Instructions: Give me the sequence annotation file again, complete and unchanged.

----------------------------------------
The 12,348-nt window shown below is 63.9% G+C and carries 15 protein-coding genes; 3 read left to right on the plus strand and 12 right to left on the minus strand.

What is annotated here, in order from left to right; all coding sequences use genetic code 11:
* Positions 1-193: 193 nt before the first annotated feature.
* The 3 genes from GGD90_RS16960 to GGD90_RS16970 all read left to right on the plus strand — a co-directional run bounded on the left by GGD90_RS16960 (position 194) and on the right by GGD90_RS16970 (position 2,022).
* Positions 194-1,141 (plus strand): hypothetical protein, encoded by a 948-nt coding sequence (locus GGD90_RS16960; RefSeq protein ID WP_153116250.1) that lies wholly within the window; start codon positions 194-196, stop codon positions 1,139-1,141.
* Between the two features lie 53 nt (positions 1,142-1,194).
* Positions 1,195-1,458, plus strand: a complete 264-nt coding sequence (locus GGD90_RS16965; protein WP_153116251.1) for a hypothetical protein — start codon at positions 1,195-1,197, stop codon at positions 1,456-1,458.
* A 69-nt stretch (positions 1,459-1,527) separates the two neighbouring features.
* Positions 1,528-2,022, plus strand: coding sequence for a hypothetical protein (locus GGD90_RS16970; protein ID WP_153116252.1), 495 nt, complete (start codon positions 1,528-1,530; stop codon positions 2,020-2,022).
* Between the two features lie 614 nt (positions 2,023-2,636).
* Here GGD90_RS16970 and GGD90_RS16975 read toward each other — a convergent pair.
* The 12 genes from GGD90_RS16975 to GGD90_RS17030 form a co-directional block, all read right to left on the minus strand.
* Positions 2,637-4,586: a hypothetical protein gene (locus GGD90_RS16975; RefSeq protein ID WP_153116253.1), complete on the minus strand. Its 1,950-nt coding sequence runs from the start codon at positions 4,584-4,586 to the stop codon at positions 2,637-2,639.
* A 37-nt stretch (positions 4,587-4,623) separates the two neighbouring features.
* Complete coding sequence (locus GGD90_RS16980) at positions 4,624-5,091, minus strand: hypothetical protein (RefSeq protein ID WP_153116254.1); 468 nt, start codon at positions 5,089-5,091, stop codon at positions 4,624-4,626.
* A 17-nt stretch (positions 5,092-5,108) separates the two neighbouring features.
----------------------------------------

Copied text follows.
The 12,348-nt window shown below is 63.9% G+C and carries 15 protein-coding genes; 3 read left to right on the plus strand and 12 right to left on the minus strand.

What is annotated here, in order from left to right; all coding sequences use genetic code 11:
* Positions 1-193: 193 nt before the first annotated feature.
* The 3 genes from GGD90_RS16960 to GGD90_RS16970 all read left to right on the plus strand — a co-directional run bounded on the left by GGD90_RS16960 (position 194) and on the right by GGD90_RS16970 (position 2,022).
* Positions 194-1,141 (plus strand): hypothetical protein, encoded by a 948-nt coding sequence (locus GGD90_RS16960; RefSeq protein ID WP_153116250.1) that lies wholly within the window; start codon positions 194-196, stop codon positions 1,139-1,141.
* Between the two features lie 53 nt (positions 1,142-1,194).
* Positions 1,195-1,458, plus strand: a complete 264-nt coding sequence (locus GGD90_RS16965; protein WP_153116251.1) for a hypothetical protein — start codon at positions 1,195-1,197, stop codon at positions 1,456-1,458.
* A 69-nt stretch (positions 1,459-1,527) separates the two neighbouring features.
* Positions 1,528-2,022, plus strand: coding sequence for a hypothetical protein (locus GGD90_RS16970; protein ID WP_153116252.1), 495 nt, complete (start codon positions 1,528-1,530; stop codon positions 2,020-2,022).
* Between the two features lie 614 nt (positions 2,023-2,636).
* Here GGD90_RS16970 and GGD90_RS16975 read toward each other — a convergent pair.
* The 12 genes from GGD90_RS16975 to GGD90_RS17030 form a co-directional block, all read right to left on the minus strand.
* Positions 2,637-4,586: a hypothetical protein gene (locus GGD90_RS16975; RefSeq protein ID WP_153116253.1), complete on the minus strand. Its 1,950-nt coding sequence runs from the start codon at positions 4,584-4,586 to the stop codon at positions 2,637-2,639.
* A 37-nt stretch (positions 4,587-4,623) separates the two neighbouring features.
* Complete coding sequence (locus GGD90_RS16980) at positions 4,624-5,091, minus strand: hypothetical protein (RefSeq protein ID WP_153116254.1); 468 nt, start codon at positions 5,089-5,091, stop codon at positions 4,624-4,626.
* A 17-nt stretch (positions 5,092-5,108) separates the two neighbouring features.